“One of the hazards of working with people who experience trauma is secondary trauma—we can mirror trauma symptoms of those we serve. We can’t help anyone if we ourselves are experiencing this,” she said. “We’re human, so it’s very difficult to work with trauma-affected clients throughout the day without being personally impacted in some way, which compromises our ability to be helpful. We also have our own lived experiences and exposure to trauma in our lives. In this module, I talk about how to stay sane, healthy, and whole so that we, as mental health professionals, can continue to provide services day after day.” 

Dr. West-Olatunji expresses that mental health modules will be impactful and beneficial to Ukraine psychologists and the Ukraine community. After watching videos of people on the ground working in Ukraine, it was evident mental health disaster training was needed. 

“The model I’ve developed is from the ground up in which we as professionals take on a different kind of role and help people themselves begin to develop the necessary skills,” said Dr. West-Olatunji. “We’re ravished by hurricanes, tornadoes, wildfires, war, and a pandemic all at the same time. We need to teach people what they need to do to be able to respond, and we need a new model, and that’s what I’ve proposed.”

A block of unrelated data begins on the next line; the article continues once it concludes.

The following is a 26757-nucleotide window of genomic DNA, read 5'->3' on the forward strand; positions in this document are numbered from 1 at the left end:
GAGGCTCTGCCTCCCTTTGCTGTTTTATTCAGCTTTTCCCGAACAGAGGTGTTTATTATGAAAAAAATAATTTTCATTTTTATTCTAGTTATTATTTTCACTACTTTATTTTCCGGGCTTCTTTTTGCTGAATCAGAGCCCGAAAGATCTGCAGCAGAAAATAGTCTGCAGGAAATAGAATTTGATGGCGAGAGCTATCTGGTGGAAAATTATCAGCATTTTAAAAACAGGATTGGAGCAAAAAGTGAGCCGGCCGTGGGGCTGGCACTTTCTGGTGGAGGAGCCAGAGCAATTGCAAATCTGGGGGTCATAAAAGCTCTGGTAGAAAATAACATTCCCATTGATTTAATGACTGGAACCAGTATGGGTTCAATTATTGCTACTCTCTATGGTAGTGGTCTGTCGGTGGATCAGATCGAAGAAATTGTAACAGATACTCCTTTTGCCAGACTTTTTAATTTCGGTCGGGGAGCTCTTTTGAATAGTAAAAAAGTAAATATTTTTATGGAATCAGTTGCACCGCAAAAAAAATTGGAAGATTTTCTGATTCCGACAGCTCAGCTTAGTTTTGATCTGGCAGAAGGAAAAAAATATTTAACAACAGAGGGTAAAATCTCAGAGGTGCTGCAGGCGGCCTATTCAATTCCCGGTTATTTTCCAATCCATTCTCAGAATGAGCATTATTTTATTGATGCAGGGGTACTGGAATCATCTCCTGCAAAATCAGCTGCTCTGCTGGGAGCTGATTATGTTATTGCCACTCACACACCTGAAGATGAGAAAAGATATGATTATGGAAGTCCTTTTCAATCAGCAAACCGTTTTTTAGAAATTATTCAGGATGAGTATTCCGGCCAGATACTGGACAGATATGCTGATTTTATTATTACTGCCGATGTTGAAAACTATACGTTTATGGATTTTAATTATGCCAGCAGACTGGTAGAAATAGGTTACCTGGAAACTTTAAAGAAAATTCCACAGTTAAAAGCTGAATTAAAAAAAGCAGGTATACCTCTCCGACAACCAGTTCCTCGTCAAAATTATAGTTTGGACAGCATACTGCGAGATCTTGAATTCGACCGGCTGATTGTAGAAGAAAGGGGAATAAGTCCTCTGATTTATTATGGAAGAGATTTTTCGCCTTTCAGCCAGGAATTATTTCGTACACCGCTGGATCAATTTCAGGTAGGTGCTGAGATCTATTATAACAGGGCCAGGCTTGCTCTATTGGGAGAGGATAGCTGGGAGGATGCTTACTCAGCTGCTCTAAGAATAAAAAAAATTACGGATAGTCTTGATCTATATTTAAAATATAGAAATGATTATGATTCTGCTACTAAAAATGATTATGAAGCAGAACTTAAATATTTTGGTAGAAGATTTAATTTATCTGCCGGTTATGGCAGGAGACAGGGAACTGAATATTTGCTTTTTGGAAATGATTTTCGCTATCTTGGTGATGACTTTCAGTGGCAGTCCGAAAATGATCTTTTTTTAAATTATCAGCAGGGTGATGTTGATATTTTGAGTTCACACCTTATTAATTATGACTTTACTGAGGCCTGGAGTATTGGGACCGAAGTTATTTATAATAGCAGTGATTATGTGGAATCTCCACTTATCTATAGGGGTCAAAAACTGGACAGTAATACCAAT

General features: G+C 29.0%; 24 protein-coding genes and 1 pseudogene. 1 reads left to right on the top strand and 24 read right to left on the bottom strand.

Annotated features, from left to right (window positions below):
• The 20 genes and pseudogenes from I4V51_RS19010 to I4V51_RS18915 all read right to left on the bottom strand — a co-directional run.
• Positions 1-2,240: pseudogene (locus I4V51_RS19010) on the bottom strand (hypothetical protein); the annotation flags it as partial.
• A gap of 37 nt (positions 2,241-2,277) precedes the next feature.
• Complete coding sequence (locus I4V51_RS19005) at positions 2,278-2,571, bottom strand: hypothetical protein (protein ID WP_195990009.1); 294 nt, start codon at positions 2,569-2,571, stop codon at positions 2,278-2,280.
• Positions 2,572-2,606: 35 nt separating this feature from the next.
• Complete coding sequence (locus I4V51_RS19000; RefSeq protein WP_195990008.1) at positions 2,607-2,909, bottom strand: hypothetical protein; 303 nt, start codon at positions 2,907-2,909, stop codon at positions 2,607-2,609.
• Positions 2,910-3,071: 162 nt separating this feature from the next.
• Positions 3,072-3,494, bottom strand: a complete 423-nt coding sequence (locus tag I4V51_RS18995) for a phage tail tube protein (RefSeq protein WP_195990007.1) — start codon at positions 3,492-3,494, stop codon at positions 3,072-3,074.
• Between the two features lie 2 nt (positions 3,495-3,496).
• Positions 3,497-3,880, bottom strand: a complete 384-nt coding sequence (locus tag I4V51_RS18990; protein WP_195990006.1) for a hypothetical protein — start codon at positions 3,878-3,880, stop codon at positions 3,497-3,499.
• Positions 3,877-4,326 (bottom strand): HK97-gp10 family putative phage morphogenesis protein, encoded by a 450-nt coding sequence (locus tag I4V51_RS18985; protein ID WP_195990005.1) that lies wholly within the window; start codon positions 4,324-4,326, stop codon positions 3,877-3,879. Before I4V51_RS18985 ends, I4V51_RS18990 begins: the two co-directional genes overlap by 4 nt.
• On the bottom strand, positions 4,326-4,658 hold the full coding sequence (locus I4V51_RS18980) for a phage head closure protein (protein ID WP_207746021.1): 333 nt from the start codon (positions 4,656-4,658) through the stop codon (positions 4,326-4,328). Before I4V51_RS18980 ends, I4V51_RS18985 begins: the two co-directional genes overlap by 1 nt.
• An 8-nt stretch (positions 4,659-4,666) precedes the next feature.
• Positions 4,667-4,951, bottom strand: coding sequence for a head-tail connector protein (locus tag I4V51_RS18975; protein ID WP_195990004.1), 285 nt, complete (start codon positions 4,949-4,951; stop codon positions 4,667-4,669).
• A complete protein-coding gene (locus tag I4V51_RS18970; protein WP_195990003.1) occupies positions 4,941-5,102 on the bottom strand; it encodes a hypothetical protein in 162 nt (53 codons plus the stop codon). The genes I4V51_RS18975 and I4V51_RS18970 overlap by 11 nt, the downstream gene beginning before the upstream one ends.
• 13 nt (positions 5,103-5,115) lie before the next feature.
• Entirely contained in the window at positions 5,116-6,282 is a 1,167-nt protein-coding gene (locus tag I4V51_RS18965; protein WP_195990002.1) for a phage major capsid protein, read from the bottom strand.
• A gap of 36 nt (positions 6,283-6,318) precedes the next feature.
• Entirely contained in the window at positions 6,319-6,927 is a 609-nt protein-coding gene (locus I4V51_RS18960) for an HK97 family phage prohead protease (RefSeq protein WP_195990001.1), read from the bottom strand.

Two Ukrainian Xavier faculty members, Dr. Galina Goloverda and Dr. Vladimir Kolesnichenko, emphasized the importance of supporting the people of Ukraine in this time of turmoil and devastation. 

“As Xavier faculty, whose mission is promoting the creation of a just and humane society through education, we feel that supporting Ukraine at these difficult times is vital as Ukraine is at the front line for defending not only its land but also the best moral values of the democratic world,” Dr. Goloverda and Dr. Kolesnichenko stated. “Unfortunately, each day of this war is another hundred(s) of dead defenders, killed, raped and tortured civilians and broken lives. This is why it is very important now to emphasize the mental and physical health of Ukrainians. We are very proud of our country for leading the world in helping Ukraine in many different ways, and we know that Ukrainian people appreciate this help deeply.”